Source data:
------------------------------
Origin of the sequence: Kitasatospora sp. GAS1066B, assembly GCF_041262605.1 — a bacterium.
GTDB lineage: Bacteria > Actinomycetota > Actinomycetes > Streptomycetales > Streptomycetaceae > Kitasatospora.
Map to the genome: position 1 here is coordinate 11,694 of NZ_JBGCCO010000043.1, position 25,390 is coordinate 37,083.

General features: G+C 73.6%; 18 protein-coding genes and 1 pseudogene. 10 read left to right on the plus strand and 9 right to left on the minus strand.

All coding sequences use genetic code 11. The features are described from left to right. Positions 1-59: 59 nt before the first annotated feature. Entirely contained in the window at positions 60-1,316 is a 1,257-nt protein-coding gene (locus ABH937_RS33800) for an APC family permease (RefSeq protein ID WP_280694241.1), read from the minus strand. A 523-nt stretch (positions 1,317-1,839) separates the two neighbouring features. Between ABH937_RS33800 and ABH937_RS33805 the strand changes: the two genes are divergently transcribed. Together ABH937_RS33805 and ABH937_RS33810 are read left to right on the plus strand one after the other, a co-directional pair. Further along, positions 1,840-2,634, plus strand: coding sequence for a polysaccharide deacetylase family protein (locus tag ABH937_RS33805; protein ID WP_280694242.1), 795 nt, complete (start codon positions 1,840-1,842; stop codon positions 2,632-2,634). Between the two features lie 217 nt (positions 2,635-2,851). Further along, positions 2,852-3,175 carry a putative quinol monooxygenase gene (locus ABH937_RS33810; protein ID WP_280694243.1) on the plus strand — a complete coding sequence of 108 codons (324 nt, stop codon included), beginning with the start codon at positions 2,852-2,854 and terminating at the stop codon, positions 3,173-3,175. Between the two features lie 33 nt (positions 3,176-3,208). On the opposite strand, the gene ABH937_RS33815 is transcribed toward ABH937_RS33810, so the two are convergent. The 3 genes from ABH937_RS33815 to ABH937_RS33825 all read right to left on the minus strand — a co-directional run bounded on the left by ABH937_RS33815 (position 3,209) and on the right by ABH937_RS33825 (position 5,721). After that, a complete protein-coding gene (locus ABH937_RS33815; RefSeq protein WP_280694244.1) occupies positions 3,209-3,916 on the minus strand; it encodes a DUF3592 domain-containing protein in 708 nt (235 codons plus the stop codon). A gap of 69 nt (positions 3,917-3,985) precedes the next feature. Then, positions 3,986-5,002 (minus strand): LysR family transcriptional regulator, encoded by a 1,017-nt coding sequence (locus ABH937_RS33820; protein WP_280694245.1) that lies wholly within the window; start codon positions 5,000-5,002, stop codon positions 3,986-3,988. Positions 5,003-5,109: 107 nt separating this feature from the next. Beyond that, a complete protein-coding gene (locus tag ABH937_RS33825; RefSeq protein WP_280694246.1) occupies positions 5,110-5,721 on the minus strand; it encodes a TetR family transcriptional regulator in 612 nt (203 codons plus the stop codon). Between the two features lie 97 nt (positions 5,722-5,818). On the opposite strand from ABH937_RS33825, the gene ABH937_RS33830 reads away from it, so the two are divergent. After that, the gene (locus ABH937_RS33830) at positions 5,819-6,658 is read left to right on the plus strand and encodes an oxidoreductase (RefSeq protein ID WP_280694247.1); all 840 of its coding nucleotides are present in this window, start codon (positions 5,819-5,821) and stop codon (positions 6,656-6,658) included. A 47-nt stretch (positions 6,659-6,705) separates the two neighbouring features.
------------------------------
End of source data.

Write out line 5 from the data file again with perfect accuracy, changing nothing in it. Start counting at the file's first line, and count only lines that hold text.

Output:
All coding sequences use genetic code 11. The features are described from left to right. Positions 1-59: 59 nt before the first annotated feature. Entirely contained in the window at positions 60-1,316 is a 1,257-nt protein-coding gene (locus ABH937_RS33800) for an APC family permease (RefSeq protein ID WP_280694241.1), read from the minus strand. A 523-nt stretch (positions 1,317-1,839) separates the two neighbouring features. Between ABH937_RS33800 and ABH937_RS33805 the strand changes: the two genes are divergently transcribed. Together ABH937_RS33805 and ABH937_RS33810 are read left to right on the plus strand one after the other, a co-directional pair. Further along, positions 1,840-2,634, plus strand: coding sequence for a polysaccharide deacetylase family protein (locus tag ABH937_RS33805; protein ID WP_280694242.1), 795 nt, complete (start codon positions 1,840-1,842; stop codon positions 2,632-2,634). Between the two features lie 217 nt (positions 2,635-2,851). Further along, positions 2,852-3,175 carry a putative quinol monooxygenase gene (locus ABH937_RS33810; protein ID WP_280694243.1) on the plus strand — a complete coding sequence of 108 codons (324 nt, stop codon included), beginning with the start codon at positions 2,852-2,854 and terminating at the stop codon, positions 3,173-3,175. Between the two features lie 33 nt (positions 3,176-3,208). On the opposite strand, the gene ABH937_RS33815 is transcribed toward ABH937_RS33810, so the two are convergent. The 3 genes from ABH937_RS33815 to ABH937_RS33825 all read right to left on the minus strand — a co-directional run bounded on the left by ABH937_RS33815 (position 3,209) and on the right by ABH937_RS33825 (position 5,721). After that, a complete protein-coding gene (locus ABH937_RS33815; RefSeq protein WP_280694244.1) occupies positions 3,209-3,916 on the minus strand; it encodes a DUF3592 domain-containing protein in 708 nt (235 codons plus the stop codon). A gap of 69 nt (positions 3,917-3,985) precedes the next feature. Then, positions 3,986-5,002 (minus strand): LysR family transcriptional regulator, encoded by a 1,017-nt coding sequence (locus ABH937_RS33820; protein WP_280694245.1) that lies wholly within the window; start codon positions 5,000-5,002, stop codon positions 3,986-3,988. Positions 5,003-5,109: 107 nt separating this feature from the next. Beyond that, a complete protein-coding gene (locus tag ABH937_RS33825; RefSeq protein WP_280694246.1) occupies positions 5,110-5,721 on the minus strand; it encodes a TetR family transcriptional regulator in 612 nt (203 codons plus the stop codon). Between the two features lie 97 nt (positions 5,722-5,818). On the opposite strand from ABH937_RS33825, the gene ABH937_RS33830 reads away from it, so the two are divergent. After that, the gene (locus ABH937_RS33830) at positions 5,819-6,658 is read left to right on the plus strand and encodes an oxidoreductase (RefSeq protein ID WP_280694247.1); all 840 of its coding nucleotides are present in this window, start codon (positions 5,819-5,821) and stop codon (positions 6,656-6,658) included. A 47-nt stretch (positions 6,659-6,705) separates the two neighbouring features.